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done in six months. >> okay, thank you. and you appeared very confident in the information you gave the chair that we can wrap that all up in the two years on article 50, but isn't it the case that the council will be giving guideli guidelines on the basis of article 50 and in the free trade agreements with third countries up until now have been based on article 218 of the treaty, and it may not be the case that the council can seek parallel negotiations that they won't be done in the manner you suggested? >> a good question. we haven't resolved with the council how they're going to do that. gho you're right that our expectation is there will be guidance given, both at the beginning and ongoing, but that decision as far as i'm aware has not yet been taken. maybe taken tomorrow, actually.
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or in the future. so that's the first thing. the legal basis is one of the things actually where we're looking at ourselves at the moment. the legal basis of the outcome, it has become a very important issu issue. and so one of my discussions must be about how we get -- what the timetable of the end game or the end outcome, i hate the word end game, the end outcome will be. and that's one of my early discussions with him. >> although there has been a free trade agreement, it's one we would not want to emulate because it doesn't cover financial services and some of the other areas we would be interested in. it did take seven years and it was deemed via mixed agreement and therefore subject to ratification of 38-member state parliaments. >> that's a problem.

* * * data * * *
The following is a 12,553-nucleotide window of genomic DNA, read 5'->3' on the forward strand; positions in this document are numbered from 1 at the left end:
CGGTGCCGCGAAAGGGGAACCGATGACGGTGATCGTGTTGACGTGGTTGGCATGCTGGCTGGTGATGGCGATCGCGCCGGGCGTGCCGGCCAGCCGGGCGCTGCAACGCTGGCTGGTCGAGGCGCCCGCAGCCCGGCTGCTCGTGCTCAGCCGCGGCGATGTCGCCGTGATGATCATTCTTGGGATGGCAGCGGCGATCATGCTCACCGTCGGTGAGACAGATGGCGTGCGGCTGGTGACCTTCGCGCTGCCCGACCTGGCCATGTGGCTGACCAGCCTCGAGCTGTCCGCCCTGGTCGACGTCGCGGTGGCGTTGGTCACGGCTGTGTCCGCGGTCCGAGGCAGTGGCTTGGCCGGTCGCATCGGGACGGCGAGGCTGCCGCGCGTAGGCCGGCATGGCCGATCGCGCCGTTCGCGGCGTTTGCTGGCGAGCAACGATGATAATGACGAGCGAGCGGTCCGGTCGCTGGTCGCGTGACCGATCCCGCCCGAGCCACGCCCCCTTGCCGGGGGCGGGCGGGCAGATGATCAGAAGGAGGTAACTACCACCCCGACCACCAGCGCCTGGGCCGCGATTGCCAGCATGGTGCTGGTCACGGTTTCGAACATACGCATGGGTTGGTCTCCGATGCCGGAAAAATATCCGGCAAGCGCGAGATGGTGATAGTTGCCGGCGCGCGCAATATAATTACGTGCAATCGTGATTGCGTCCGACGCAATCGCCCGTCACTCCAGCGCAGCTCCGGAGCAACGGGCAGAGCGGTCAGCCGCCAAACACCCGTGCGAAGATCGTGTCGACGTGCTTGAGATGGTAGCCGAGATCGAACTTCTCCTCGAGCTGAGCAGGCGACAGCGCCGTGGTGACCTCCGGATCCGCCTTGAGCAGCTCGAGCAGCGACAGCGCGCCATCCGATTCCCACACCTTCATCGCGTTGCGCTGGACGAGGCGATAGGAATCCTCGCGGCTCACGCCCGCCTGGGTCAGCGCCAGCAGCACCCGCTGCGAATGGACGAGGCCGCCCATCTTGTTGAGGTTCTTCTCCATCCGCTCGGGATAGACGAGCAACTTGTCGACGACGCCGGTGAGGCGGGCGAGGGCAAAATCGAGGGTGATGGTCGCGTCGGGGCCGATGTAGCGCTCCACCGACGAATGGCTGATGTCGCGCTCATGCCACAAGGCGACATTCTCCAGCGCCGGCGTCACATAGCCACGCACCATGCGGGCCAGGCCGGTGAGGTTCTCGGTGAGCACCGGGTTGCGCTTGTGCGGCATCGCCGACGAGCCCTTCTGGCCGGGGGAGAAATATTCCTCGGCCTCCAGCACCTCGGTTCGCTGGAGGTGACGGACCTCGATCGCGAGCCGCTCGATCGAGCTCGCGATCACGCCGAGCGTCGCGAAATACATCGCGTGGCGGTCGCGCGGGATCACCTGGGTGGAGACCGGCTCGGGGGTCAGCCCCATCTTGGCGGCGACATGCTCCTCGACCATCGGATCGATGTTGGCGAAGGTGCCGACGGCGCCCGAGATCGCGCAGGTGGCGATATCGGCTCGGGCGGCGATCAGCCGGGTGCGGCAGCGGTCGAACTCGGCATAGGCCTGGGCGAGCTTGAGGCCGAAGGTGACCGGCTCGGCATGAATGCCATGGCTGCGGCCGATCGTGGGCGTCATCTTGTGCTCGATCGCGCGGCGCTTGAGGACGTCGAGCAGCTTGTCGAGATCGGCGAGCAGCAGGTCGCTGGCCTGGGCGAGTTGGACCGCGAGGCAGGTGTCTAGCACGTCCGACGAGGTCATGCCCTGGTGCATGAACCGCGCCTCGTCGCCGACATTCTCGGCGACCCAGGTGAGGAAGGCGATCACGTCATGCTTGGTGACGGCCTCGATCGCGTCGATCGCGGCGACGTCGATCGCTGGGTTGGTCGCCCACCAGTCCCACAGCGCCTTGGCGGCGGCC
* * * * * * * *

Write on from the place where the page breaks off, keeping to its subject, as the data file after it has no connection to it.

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there is one very big difference to bear in mind with this. it sort of plays back into the repeal bill as well. most of these free trade agreements, particularly with the european union, most of them in any part of the world, a large part of the negotiating price is negotiating over the whole question of common standards. and on the last day of our membership of the european union, we have identical product standards and service standards and so on to the european union. we have perfect mutual recognition for most areas. so that bit is sort of an instant result. the second component -- >> sir, can i interject? these speculations and standards will be developed in the future and first have an arrangement
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whereby we have to have -- they have to have an arbitration of developing standards in the future. >> that's right. and you're quite right. indeed, the treaty has exactly such an arbitration arrangement in place. now, just to finish my original point. that's all right. very important debate. the other element is the entry period is a harmonization period where things come into effect. and where we test where we have the problems. that's why i think this can be done in two years, because you're taking out those elements. that's one reason the design of the strategy is what is called a great continuity bill. >> great incorporation bill. >> if you like.